WHEN THE Foreign Account Tax Compliance Act (FATCA) was passed by America’s Congress in 2010, it was overshadowed by the jobs bill into which it had been shoehorned as a revenue-raising provision. But of the two, FATCA packed the stronger punch. The law, designed to stop Americans stashing money abroad to evade tax, ushered in a global revolution in financial transparency. It forced banks worldwide to start coughing up, via their tax agencies, information on clients with links to America. And it spawned the Common Reporting Standard (CRS), whereby over 100 countries swap data with each other to discourage cross-border tax dodging.
FATCA’s detractors extend well beyond the tax-shy, however. Sifting clients for “US persons” has given financial firms a compliance headache. Some have refused to serve Americans living overseas for fear of fines under FATCA’s draconian provisions. Many of the roughly 9m Americans based abroad—including “accidental Americans” who have spent most of their lives elsewhere but face tax liabilities in America because they were born there, making them citizens—have formed groups to lobby for less brutal treatment.
Some critics go further, arguing that a principle is at stake. They maintain that FATCA and the CRS have swung too far towards transparency and away from privacy. And they see potential for redress in the European Union’s data-protection laws.
A woman known only as Jenny, represented by Mishcon de Reya, a British law firm, is trying to raise £50,000 ($62,000) on a crowdfunding site to challenge the right of HMRC, Britain’s tax authority, to pass her information on to America’s Internal Revenue Service (IRS). Jenny, a university researcher born in America but resident in Britain for nearly 20 years, claims the transfer breaches her rights under the EU’s General Data Protection Regulation of 2016. She argues that her information is irrelevant to FATCA’s objective—to catch tax evaders—because she earns less than $104,000 and thus qualifies for an income-tax exemption under American rules.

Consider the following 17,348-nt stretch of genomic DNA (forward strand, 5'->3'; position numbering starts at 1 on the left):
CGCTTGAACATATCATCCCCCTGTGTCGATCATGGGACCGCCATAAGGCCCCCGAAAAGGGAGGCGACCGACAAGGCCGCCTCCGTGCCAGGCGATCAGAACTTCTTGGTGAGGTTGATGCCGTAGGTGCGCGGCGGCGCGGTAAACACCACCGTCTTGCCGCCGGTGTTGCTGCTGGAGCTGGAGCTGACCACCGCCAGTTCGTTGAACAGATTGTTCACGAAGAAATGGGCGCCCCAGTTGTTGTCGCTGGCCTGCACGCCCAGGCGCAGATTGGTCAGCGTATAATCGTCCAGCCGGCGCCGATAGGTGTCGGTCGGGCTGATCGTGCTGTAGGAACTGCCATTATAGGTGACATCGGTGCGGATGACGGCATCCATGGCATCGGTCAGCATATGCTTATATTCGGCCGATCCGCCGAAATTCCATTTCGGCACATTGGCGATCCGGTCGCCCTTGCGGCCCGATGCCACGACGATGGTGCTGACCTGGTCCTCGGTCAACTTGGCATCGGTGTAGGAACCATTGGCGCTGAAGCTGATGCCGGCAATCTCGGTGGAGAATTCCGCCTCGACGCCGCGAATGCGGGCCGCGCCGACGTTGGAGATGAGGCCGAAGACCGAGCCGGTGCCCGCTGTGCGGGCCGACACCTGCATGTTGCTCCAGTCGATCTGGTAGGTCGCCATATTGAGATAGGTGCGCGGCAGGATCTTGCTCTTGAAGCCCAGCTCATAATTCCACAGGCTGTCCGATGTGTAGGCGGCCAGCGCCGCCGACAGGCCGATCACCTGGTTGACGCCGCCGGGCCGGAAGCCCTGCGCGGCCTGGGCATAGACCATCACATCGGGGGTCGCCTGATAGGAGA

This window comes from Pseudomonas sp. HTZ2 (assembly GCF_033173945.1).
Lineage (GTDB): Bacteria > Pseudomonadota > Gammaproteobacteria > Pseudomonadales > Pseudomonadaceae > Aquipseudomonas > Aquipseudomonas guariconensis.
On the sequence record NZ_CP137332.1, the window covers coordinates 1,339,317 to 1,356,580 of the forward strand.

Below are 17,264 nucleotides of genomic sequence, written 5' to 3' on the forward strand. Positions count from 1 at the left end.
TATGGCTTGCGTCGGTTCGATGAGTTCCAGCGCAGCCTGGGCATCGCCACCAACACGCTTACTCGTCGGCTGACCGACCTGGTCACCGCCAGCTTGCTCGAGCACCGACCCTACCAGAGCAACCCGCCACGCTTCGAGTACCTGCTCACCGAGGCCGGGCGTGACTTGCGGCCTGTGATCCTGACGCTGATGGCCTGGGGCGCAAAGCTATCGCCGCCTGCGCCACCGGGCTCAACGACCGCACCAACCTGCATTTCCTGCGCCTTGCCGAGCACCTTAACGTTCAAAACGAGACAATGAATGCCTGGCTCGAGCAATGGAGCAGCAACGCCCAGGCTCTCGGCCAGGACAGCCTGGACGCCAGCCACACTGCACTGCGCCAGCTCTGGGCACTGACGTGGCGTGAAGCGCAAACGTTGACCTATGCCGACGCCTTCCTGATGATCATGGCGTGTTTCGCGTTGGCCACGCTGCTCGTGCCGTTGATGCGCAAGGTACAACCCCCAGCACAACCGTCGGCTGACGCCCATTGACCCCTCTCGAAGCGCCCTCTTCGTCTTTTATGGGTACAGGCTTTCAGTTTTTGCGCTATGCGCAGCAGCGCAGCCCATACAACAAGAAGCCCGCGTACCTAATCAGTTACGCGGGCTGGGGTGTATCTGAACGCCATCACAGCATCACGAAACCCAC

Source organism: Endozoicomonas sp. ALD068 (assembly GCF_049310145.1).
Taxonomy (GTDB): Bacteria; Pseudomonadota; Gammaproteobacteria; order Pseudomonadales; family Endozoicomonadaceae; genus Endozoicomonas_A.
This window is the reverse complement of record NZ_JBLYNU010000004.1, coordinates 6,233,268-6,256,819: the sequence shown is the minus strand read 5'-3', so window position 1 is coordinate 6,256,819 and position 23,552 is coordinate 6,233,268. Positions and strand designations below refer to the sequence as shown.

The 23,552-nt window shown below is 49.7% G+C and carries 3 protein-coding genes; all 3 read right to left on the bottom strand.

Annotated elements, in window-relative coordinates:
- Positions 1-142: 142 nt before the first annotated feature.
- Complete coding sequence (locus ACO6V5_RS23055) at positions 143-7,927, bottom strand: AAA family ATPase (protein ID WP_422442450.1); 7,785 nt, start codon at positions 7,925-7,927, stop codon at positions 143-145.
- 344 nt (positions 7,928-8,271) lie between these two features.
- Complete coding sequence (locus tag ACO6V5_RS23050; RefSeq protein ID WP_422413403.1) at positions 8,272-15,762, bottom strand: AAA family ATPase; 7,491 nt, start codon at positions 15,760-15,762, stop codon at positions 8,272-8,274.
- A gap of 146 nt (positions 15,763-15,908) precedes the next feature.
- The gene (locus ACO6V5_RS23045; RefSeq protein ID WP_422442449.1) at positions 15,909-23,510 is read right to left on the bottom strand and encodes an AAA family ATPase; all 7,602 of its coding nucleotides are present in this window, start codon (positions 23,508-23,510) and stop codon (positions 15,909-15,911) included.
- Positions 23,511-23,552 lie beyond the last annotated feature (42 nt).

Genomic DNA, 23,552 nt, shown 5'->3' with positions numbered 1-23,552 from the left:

Jenny is not the first to challenge FATCA. A group called the Association of Accidental Americans brought a case in France, but it was dismissed. An anti-FATCA lawsuit in America, backed by Rand Paul, a Republican senator, was tossed out in 2017 on the ground that America’s constitution provides no expectation of privacy regarding financial records. But America’s data-protection standards are significantly lower than Europe’s, points out Filippo Noseda of Mishcon de Reya. The French case, he notes, focused on lack of reciprocity, not data privacy; America has been slow to share information on its own banks’ foreign clients. The EU’s executive, parliament and data-protection authorities have all expressed queasiness over FATCA.
Officials in America and at the OECD, a club of 36 countries that oversees the CRS, brush off concerns that information-sharing might undermine data security. But such fears are understandable. Bulgaria’s tax agency has been hacked into, exposing the data of 5m taxpayers, including information exchanged under the CRS. America’s IRS has not suffered a comparable breach but its computer systems are rickety. State tax agencies, including South Carolina’s, have had data stolen.
Mr Noseda sees Jenny’s claim as an important test case which, if successful, could spawn others. Another client of Mishcon de Reya has complained to Britain’s data-protection regulator about HMRC’s data-sharing under the CRS. The law firm has also been instructed by a European company to look at ways of challenging national public registers of corporate ownership. With registers “it’s the same argument but more so, since the information is shared not just with tax authorities, but everyone,” says Mr Noseda.
Anti-corruption campaigners pooh-pooh such efforts, which they view as doomed rearguard actions by a tax-averse elite. But Mr Noseda insists it is about more than minimising tax bills: “There is a big tension between transparency and privacy, and we need to find the right balance.”■